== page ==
Manhattan city commissioners pass zoning, public comment measures

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The Manhattan City Commission met for their bimonthly legislative meeting at City Hall Tuesday night. Top among agenda items was a proposal to rezone a five-block area of the city to allow for development of high density residential buildings.

“It has the potential into a more populous and vibrant place, using existing infrastructure efficiently and reducing sprawl,” said Manhattan Senior Planner John Adam, who presented the proposal.

The rezoning would run between Manhattan Boulevard and 12th Street from Ratone to Vattier. Despite the overall warm reception of the proposal, commissioners had some concerns regarding parking accomodations for the increased population in that area.

“I guess I haven’t quite wrapped my head around how does the density affect the parking in that area, because it doesn’t seem its adequate right now,” said Commissioner Usha Reddi.

Adam assured the proposal had provisions requiring developers to account for the increase in residents and provide parking in the form of new parking structures.

“We’re probably looking at most cases there’s going to be one or two decks — in some cases three decks — of parking,” said Adam. “The design requirements say that those either have to be tucked behind buildings or they have to be screened if they’re visible from a public right of way other than an alley.”

The proposal passed by unanimous vote.

The commission also discussed new protocol at commission meetings. The proposed guidelines would set an adjournment time for legislative commission meetings at midnight and limit public comments to five minutes to speaker, though reserving the right to reduce that to three minutes in the case of high turnout for public comments.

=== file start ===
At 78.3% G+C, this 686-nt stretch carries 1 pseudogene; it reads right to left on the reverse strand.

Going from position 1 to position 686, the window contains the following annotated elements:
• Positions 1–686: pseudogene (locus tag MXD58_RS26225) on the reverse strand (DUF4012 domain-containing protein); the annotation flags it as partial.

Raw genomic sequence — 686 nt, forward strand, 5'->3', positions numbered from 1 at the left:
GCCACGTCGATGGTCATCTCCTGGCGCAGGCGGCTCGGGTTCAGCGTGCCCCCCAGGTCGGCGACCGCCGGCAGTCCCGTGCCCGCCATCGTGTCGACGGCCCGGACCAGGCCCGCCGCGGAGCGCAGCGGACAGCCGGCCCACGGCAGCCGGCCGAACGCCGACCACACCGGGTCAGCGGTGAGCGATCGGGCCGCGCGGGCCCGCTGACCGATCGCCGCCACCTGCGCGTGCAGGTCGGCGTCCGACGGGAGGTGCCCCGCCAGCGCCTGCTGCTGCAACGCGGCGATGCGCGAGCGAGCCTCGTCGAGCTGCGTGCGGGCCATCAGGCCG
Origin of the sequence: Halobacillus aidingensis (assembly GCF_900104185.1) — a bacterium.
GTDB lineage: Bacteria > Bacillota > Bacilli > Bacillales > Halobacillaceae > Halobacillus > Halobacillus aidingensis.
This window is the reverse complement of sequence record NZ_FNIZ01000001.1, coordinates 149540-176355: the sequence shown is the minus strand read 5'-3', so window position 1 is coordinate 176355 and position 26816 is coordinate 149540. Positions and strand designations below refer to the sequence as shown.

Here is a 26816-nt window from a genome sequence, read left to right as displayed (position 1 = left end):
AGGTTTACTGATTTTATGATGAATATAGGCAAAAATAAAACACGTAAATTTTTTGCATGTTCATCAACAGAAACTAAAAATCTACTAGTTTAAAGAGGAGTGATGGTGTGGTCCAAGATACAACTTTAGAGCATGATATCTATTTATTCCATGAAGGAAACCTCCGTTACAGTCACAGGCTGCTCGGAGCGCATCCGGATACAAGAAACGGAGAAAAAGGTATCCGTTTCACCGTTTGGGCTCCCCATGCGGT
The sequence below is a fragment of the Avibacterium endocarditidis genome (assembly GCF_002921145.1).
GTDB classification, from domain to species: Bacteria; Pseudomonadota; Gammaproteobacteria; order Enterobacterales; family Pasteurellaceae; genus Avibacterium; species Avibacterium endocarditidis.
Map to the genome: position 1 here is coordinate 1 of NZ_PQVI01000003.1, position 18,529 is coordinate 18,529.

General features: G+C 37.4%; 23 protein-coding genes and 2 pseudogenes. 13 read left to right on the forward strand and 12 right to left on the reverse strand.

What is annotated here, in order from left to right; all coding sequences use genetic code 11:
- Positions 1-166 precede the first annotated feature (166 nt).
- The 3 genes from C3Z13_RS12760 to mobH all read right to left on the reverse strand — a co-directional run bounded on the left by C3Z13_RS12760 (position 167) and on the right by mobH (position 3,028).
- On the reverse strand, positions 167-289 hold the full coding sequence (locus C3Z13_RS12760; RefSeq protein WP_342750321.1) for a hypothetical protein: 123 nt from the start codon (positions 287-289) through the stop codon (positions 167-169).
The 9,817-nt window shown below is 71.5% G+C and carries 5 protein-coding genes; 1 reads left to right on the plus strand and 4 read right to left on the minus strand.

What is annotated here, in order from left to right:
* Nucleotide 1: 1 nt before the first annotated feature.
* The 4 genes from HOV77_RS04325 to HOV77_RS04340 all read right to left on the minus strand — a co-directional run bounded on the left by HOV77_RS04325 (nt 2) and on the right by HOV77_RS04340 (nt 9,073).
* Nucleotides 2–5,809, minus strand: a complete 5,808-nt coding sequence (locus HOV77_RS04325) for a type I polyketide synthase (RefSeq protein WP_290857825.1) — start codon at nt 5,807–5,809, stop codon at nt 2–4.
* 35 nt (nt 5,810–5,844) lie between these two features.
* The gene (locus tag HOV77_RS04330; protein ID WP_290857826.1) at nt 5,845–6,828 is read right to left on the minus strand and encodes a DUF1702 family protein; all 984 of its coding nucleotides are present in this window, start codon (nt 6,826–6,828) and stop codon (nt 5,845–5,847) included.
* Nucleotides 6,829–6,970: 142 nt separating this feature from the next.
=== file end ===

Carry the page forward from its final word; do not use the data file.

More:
“Overall what we’re trying to do here is to achieve some equity — making sure that every citizen has the ability to speak before the body and everybody gets a fair chance to have a dialogue,” said Mayor Pro Tempore Mike Dodson. “It’s a balance between that and getting the business of the city done and I think this thing fairly represents that.”

Though time per speaker would be limited under the guidelines, there would be no limit placed on the total number of speakers per meeting.

“It’s imperative for me for people to feel like this is an open place where they can come speak,” said Commissioner Jerred McKee. “If 30 people come and want to speak on one issue, all of those 30 people should be able to speak on that issue.”

Richard Hill, a representative of the group Landlords of Manhattan, Kansas, spoke during public comments and expressed concern over the time limit. He said that there are times that more than five minutes is needed to address issues affecting he and others in his group’s livelihood.

“The five minute [limit]should not be a situation that we are dealing with and is a violation of my first amendment right,” Hill said.

In response, the commission discussed possible processes to grant exemptions for registered group representatives in future edits of the policy. Ultimately, the resolution on the new guidelines was passed by unanimous vote.

Multiple representatives of Manhattan Parks and Recreation also spoke as part of their quarterly report. They updated the council on community engagement as well as planned projects such as the Johnny Kaw area improvements, two new indoor recreation facilities and a new section at the city zoo.

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